I live near Boeing, land of riveted aircraft. I think nowdays it’s mostly robots doing the riveting, but anywhoo, I needed to figure out how to rivet bus skins. Here’s a collection of things I learned when riveting the panels.
First, get a 4x rivet gun.
You’ll realize that not only can you use it to drive rivets into all sorts of new projects you didn’t think about earlier, but it’s fantastic for plenishing out dents and damage in body work as well.
For example, I used it to fix the severely creased bay door on the right side of the bus. In about a half hour with the plenishing hammer attachment on it I was able to hammer everything back into shape, and needed only a very thin skim of body filler to even out some scratches and gouges in the sheet metal.
It’s a great tool.
You’ll need a lot of rivets.
I used about ~1400 rivets in total, most of them were the smaller 3/8″? I think… I’ll have to check later. Anyway, they were basically the same size as the rivets that bluebird used on the roof to rib attachments.
I also picked up a couple hundred monster 1/4″ rivets to re-attach the rub rail. Those got a little painful to install after a while.
Have a Bucking Buddy.
Make sure you have a good bucking friend, you’ll get the process down quick “ready ready go” or the bucker pushing on the rivet tail to indicate ready. I think after about the first 50 we were good. My bucking buddy went to school and was applying to work at Boeing, where they drive a lot of rivets.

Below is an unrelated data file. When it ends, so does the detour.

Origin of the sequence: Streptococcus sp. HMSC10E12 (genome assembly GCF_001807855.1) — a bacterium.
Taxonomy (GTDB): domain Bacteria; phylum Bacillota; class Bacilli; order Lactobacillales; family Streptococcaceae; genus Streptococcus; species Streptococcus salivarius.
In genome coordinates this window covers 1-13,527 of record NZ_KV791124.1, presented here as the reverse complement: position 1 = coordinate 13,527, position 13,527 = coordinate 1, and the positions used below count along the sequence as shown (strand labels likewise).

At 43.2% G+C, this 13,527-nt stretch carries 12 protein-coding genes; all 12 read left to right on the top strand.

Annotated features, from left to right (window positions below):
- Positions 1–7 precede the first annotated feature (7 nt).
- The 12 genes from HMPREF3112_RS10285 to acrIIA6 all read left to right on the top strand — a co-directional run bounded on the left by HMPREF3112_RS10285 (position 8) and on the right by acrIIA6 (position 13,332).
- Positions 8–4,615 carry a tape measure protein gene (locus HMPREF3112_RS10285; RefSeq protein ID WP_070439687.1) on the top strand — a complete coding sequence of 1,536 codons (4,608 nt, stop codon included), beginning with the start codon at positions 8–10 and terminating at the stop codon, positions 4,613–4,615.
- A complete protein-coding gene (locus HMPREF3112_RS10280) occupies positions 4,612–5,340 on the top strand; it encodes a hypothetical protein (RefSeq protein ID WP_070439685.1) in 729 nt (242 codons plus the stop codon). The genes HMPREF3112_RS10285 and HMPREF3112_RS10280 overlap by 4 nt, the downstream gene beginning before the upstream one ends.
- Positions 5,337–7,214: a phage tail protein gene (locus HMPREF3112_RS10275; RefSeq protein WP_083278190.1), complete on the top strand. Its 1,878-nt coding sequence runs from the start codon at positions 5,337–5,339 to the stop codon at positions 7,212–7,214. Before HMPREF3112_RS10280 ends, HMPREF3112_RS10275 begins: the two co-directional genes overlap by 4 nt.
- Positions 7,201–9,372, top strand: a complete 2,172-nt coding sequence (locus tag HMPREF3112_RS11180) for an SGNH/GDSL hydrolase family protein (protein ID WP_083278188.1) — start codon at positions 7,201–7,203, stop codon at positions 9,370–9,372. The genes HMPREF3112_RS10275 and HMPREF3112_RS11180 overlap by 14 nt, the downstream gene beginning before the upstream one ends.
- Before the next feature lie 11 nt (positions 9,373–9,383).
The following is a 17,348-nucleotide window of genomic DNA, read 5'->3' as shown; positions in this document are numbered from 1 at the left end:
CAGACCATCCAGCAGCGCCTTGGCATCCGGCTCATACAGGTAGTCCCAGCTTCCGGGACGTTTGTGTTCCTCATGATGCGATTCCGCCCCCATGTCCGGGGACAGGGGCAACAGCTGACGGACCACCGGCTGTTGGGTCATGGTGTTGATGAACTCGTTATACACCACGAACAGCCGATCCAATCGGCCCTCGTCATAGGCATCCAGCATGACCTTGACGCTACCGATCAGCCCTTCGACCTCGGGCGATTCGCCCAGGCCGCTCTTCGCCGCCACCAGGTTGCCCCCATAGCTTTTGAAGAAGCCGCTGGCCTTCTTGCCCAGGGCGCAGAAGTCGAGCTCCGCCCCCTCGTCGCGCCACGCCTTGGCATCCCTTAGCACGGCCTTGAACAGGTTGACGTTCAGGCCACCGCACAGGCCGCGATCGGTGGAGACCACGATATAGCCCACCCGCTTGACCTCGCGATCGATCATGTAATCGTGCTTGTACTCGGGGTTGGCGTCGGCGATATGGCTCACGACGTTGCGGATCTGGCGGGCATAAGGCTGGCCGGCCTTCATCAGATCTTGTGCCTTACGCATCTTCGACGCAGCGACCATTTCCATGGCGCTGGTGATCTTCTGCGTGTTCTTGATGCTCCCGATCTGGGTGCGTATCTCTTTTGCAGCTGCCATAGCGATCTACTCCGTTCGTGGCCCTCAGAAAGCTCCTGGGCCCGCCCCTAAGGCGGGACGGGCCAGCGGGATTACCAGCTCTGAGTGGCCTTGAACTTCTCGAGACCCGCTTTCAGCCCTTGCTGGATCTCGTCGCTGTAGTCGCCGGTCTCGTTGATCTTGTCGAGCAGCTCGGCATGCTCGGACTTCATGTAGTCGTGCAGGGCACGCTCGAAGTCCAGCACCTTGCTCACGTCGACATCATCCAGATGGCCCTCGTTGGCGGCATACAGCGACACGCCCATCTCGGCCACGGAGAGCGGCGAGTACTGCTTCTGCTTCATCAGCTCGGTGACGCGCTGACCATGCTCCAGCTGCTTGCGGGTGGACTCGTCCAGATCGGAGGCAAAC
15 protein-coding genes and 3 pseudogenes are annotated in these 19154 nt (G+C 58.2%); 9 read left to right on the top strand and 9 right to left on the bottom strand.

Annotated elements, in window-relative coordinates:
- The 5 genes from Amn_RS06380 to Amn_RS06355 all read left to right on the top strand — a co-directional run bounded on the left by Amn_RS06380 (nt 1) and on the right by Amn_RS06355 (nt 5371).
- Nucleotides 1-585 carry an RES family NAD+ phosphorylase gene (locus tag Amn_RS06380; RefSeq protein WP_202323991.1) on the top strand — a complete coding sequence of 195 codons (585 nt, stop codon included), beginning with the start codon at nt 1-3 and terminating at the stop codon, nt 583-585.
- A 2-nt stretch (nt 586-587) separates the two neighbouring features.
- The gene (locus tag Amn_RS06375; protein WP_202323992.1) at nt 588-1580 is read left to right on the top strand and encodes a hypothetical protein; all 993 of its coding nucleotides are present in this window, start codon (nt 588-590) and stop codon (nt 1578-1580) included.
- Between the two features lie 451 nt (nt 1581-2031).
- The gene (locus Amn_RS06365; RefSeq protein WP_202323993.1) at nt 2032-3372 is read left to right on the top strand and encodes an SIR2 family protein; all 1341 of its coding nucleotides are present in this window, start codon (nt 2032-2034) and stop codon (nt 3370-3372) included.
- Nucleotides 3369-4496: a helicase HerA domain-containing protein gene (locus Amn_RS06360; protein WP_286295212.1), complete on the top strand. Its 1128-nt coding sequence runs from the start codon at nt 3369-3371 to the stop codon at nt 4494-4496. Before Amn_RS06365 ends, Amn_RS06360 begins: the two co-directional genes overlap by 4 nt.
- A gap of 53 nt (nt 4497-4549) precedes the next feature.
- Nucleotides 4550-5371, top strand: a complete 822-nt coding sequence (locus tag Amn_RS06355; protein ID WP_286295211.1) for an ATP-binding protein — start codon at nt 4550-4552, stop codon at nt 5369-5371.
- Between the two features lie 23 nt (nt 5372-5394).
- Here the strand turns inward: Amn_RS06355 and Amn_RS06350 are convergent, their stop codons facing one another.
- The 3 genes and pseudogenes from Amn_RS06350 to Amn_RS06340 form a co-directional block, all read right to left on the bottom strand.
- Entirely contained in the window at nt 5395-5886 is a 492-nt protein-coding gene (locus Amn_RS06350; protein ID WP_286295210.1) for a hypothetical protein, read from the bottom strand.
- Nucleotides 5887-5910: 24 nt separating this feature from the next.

Hang the metal right.
Get a million clecos. The gold ones, 3/8″. You should be able to fit a panel or two at a time with them. Drill and install. It’s like spreading a bedsheet flat on a mattress.
I didn’t bother with heating of the metal at all. There are some oil can tendencies in the metal, but I don’t really care. Once the insulation was installed to hold things in place nothing moves.
I believe picking a fastening pattern is more important than any heating or pre-treatment that you’re going to do.
For me, I treated the metal as if I was attempting to hang stiff fabric or paper onto a frame. I attached temporarily in the middle of the sheet first, then down, then out alternating left and right side.
Use a barrier agent on the seams.
All the sheet metal to the ribs with an insulating layer of acrylic tape. This does a couple things:
- I could literally “peel and stick” a 4×10 sheet of 20 gauge sheet steel to the side of the bus.
- Do not underestimate the power of acrylic tape adhesive.
- It provides a thermal break between the skin and the ribs.
- It significantly reduces abrasion of the protective paint coating on the metal between rib and sheet, since I elected to not use galvanized sheet.
- It keeps moisture out, since the tape body consists of a closed cell foam material.
- It is “squishy”, and absorbs vibration and noise. Also, note the callout after this list.
Shrink the sheet as you fasten it.
This is important, and is based on prior experience I have making this sort of stuff. Every rivet “dimple” that occurred when driving over the top of the tape strip causes a small amount of shrinkage of the sheet metal.
By using the pattern below – I call it “drip and skip” – you drip down, but skip ahead one rivet then drive between, it causes the sheet metal to shrink and pull together with every driven rivet.
If you’re brave, you could try a shrinking disc on the bubbled panels if you have them and they’re noticeable enough. I’m not brave enough to do that, nor did I need to.
“Drip and skip” (TM) (hahah)